Hydrology and Water Resources of India

Water Science and Technology Library

Springer Science & Business Media
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India is endowed with varied topographical features, such as high mountains, extensive plateaus, and wide plains traversed by mighty rivers. Water is an important input in the socio-economic development of a nation. In India, this dependence is even more apparent, as 70% of her population is dependent on agriculture.

Divided into four sections the book provides a comprehensive overview of water resources of India. Beginning with a general description of the country, major hydrologic features, such as climate (precipitation, temperature, radiation, etc.), streamflow, groundwater, soil, etc. are discussed. A detailed treatment of all major river basins is provided, which includes description of catchments, tributaries, surface water and ground water, and important water resources projects. This is followed by a discussion on major uses of water in India, major projects, water related problems including environment and water quality, provisions of the constitution of India, interlinking of India rivers, and institutions dealing with water resources. Finally, the last chapter discusses some views on water management policy for India.

Audience
The book should be useful to Water Resources professionals, particularly those with an interest in India, graduate students, researchers, teachers, planners and policy makers.

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Additional Information

Publisher
Springer Science & Business Media
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Published on
May 16, 2007
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Pages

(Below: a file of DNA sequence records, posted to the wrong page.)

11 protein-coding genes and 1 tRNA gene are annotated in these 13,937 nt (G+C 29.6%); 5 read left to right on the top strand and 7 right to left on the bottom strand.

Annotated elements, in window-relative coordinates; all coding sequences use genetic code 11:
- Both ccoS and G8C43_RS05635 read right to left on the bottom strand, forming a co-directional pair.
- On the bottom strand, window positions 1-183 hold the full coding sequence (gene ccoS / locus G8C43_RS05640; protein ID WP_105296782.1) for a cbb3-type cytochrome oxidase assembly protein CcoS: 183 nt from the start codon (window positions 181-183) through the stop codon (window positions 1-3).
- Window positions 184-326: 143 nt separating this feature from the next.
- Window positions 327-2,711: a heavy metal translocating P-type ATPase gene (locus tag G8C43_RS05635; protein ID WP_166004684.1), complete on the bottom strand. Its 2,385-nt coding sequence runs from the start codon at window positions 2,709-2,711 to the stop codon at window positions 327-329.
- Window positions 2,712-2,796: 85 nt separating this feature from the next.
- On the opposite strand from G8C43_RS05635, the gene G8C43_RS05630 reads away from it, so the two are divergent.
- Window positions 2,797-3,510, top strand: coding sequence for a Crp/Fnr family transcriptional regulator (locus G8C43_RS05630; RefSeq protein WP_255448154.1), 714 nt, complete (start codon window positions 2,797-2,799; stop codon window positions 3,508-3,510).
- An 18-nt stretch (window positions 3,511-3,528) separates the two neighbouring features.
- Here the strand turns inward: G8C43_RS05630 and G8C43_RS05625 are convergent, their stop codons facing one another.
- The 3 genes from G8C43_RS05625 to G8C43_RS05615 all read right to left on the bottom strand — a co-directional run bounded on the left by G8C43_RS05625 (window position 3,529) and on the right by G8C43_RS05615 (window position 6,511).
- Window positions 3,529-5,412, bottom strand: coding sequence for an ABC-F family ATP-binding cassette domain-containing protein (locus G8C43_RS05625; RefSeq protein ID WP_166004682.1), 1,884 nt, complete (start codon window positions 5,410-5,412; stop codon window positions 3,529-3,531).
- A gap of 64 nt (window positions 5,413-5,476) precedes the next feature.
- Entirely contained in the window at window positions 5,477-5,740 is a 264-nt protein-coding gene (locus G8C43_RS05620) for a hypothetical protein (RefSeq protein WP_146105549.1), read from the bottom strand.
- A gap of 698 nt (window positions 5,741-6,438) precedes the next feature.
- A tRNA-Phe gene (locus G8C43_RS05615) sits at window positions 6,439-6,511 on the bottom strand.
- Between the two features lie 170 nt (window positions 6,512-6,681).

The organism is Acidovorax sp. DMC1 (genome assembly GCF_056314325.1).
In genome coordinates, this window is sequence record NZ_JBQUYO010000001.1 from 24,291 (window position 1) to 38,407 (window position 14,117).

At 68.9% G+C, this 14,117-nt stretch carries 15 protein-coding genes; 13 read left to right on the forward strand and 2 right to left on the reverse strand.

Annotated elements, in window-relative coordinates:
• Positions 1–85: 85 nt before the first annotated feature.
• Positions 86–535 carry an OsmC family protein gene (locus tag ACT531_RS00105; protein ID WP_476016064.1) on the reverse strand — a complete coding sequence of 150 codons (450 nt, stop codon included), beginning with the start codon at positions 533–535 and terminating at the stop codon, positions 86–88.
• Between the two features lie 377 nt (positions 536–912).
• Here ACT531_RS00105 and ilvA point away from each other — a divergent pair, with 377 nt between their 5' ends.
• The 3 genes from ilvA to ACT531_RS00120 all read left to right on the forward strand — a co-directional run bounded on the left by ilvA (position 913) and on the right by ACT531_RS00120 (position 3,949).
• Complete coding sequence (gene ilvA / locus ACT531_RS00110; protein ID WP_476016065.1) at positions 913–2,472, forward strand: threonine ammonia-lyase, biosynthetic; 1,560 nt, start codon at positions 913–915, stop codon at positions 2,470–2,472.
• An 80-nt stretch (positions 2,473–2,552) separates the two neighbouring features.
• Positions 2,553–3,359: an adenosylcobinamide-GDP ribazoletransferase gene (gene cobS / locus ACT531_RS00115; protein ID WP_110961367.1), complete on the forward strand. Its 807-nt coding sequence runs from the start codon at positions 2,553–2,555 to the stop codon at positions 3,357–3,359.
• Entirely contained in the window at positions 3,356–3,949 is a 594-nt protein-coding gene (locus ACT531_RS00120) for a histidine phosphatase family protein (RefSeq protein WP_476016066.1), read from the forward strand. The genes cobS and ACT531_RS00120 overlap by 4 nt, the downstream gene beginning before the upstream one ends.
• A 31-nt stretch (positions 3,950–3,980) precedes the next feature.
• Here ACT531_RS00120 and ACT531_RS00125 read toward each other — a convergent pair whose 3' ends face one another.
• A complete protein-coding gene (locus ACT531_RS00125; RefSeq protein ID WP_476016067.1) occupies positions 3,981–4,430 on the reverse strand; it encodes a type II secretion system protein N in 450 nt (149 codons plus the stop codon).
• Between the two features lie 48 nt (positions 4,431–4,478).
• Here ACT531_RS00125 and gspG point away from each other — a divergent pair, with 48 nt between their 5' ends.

1260
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ISBN
9781402051807
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Language
English
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Genres
Science / Earth Sciences / General
Science / Earth Sciences / Hydrology
Social Science / Human Geography
Technology & Engineering / Environmental / General
Technology & Engineering / Environmental / Water Supply
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Content Protection
This content is DRM protected.
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Following the end of World War II there was a major migra tion of population in the United States and Scandinavian countries to urban areas. As a result of this migration and in part due to the public works moratoria imposed during the war, a major pro gram of sewer construction was instigated, which resulted in the collection and subsequent concentration of large volumes of waste water at single discharge points. As the assimilative capacity of these receiving waters was exceeded, it led to or aggravated existing water pollution problems in these waters. To mitigate this degradation of water quality a massive program to construct wastewater treatment facilities was instigated. In addition, large amounts of money were spent on research to improve the technology of the conventional collection and treatment concept. In contrast, the wastewater disposal problem of the rural home owner received little attention, and in most cases the septic tank soil absorption system (ST-SAS) was the interim solution. In recent years there has been a fundamental change in the population growth pattern in the US and Scandinavian countries. It appears that a great many people are moving back to rural areas where they seem to prefer the suburban or small town envi ronment, yet at the same time want all the conveniences of urban life. The provision of proper wastewater disposal facilities presents a very perplexing problem, because the capital and operating costs of conventional sewers are usually financially impractical for rural areas.